The WIU Creative Writing Festival

April 11, 1997  Friday

This day almost never happened.  Because of the snow we’ve received over the last day Mom’s maroon LTD Crown Victoria almost didn’t get out of the driveway.  The driving conditions were terrible: crunchy while slippery.  Seven cars were in the ditch as we made our creeping way west to McDonough County.  It took nearly three hours for the seventy miles.

Once we arrived on campus I had to find where this thing was being held. Just as I got to the second floor of the student union it was starting.  In the morning we divided into groups of about nine people, and each went into different workshops.  One of the things we did during a morning session was write down a secret about ourselves (real or made-up).  Mine was “I was born on Valentine’s Day.”  Something simple, good for a quick story if needed.  The message I randomly got from another student was: “Through heredity and peer pressure I have been an alcoholic since the age of 13.” This was not like mine.

Our assignment was to put ourselves in that position and write about how we felt.  This was my attempt at putting myself in that person’s place:


There is a picture of myself, on the mantle in the living room.  It’s been there a long time, and I hate it.  The picture is from when I was five years old.  My teeth clench and I shake a bit when I pass by it.  Those innocent eyes staring back, with the gap-toothed smile haunts me.  I am not that person.

Corruption knows no age limit, and mine came at an early age.  Just as the air of life was beginning to fill me, I was suffocated.  I was barely given a fighting chance to stave off the disease.  Most inherit a talent like singing, or good looks from their mother’s side.  My gift was alcoholism.

I do not put the blame fully on my parents, or my grandparents, or my…  That would make little sense.  There is one thing I’ve learned, though.  Friends are like hammers.  The brutal force of a group’s persuasive swings are overwhelming.  I tried.  I really tried, to ignore, because I’m young but I’m not stupid.  I was the one, afterall, who saw my mom, asleep on the ground, having fallen from the couch in the night.  I knew.  But soon I felt I could not longer keep back their endless blows.  I felt as helpless as a fly, struggling in the futility of a spider’s web.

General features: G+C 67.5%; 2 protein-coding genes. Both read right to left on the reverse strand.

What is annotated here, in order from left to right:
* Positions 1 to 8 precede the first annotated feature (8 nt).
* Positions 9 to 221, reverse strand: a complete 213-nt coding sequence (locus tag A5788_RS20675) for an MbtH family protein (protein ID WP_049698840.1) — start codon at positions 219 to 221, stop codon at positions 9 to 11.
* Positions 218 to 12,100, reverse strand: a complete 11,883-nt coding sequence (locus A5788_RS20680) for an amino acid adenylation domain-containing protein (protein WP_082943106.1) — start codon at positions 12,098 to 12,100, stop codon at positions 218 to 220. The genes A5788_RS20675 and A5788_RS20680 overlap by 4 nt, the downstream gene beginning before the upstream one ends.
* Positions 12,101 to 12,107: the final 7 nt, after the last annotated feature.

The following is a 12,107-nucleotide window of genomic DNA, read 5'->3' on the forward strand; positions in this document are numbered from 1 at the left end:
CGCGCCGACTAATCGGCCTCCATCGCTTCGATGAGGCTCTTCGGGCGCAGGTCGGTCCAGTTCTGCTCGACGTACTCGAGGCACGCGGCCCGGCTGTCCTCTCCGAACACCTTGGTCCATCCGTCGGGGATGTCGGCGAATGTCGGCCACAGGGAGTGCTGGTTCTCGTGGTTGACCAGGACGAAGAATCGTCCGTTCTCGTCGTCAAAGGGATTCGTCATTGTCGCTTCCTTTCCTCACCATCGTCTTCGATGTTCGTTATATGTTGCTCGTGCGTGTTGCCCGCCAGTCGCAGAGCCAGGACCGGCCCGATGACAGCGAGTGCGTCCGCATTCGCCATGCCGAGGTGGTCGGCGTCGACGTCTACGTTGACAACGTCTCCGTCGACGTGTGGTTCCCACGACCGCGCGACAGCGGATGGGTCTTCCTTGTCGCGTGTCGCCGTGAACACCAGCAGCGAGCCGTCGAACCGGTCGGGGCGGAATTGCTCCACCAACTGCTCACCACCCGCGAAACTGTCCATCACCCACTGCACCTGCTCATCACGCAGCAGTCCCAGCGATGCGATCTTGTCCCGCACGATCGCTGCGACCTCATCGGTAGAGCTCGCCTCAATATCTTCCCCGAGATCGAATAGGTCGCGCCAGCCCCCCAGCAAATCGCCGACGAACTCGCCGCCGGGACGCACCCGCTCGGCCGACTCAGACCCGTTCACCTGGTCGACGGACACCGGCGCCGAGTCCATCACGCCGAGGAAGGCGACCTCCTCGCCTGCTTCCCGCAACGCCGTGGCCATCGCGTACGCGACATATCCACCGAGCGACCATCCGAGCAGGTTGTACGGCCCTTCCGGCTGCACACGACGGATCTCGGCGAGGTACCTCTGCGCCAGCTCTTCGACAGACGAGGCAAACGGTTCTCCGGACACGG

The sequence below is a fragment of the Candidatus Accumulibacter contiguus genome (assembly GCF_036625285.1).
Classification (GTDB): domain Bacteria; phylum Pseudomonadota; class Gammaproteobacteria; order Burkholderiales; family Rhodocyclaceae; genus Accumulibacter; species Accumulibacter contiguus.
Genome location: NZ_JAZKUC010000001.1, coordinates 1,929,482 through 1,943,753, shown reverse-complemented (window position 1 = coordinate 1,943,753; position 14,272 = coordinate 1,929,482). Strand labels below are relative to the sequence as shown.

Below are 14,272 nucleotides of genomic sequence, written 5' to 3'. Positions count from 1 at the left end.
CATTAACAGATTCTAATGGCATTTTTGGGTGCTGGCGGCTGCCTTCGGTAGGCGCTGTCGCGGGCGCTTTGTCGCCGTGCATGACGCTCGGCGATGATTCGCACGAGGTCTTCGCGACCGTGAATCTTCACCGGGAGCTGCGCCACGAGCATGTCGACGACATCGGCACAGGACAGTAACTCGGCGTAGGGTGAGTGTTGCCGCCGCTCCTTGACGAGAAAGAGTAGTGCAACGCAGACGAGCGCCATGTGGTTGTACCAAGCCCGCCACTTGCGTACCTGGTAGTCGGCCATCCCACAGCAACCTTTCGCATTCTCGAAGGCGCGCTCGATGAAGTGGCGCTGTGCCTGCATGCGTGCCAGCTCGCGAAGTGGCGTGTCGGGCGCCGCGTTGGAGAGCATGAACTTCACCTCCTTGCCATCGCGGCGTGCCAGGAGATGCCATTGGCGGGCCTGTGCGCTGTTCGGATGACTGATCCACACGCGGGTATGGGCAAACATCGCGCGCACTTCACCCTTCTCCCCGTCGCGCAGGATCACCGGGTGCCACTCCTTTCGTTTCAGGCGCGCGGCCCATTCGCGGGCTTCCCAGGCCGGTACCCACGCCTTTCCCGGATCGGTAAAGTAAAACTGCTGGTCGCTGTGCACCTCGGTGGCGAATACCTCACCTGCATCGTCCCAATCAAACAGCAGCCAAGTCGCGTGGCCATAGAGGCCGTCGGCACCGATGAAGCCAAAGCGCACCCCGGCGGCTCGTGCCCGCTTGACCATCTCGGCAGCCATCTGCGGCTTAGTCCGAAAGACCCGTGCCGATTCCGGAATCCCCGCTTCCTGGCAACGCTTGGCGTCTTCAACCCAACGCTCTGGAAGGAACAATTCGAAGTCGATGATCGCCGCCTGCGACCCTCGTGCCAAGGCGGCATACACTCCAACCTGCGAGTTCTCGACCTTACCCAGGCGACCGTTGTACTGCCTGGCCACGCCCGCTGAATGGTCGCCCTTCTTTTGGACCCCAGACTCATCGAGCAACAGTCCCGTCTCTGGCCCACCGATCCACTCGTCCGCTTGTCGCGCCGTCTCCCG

I cannot relate on paper the emotions I have experienced, the things I was witnessed as a child, and the depths I feel my life has reached.  On the outside I seem little changed, it’s true, but inside of me there is no more air left to yell.

Those eyes on the mantel still stare at me, but they are not mine.


In the afternoon I went to hear a speaker give his impressions on fiction writing.  I only half listened at times, because my mind was competing to also think about the awards ceremony afterwards.

Let me just say it.  I didn’t win.  As I sat there, of course I was disappointed.  You might say I should’t have given my hopes up.  Let me tell you something.  I had no choice in thinking I was going to win.  A voice inside of me nudged, “Hey, this is your moment! That’s the thing you do! It is not just a habit, a hobby, for you.  It is necessary for you to write, for if you don’t you would either wither or explode.  This is your very best effort of your best talent.”

Before I go any further in this silly internal monologue that often crept into my mind these last weeks, let me also rejoin … myself.  I am also still happy to just be here.  I do think my story is better than the script that won first.  But I listened to it and thought it was a quality work too.

This experience today has helped me.  I have to add this tidbit too.  As I was about to leave, I stopped by the admissions office.  I asked if two certain girls from Princeville are on the freshmen list for the fall.  Ainsley Lagerstein and Holly Andrews are scheduled to begin classes at Western next fall too.

Today school started an hour late, again because of the frigid weather conditions.  I wonder what happened while I was gone.  Sidney should still be able to go to the movie in Elmwood, as the roads have significantly improved.

Finally, Trisha will tell about a memory that she remembers all too well:

Bushels of Corncob Memories:  As told by Trisha Taylor

Trisha’s memory is probably the best I’ve heard so far.  In seventh grade she was going out with Ray Browning.  One night they were at the Palace Theater uptown on a date.  Ray Browning went to kiss Trisha, but just as he was about to he burped by accident in her face.

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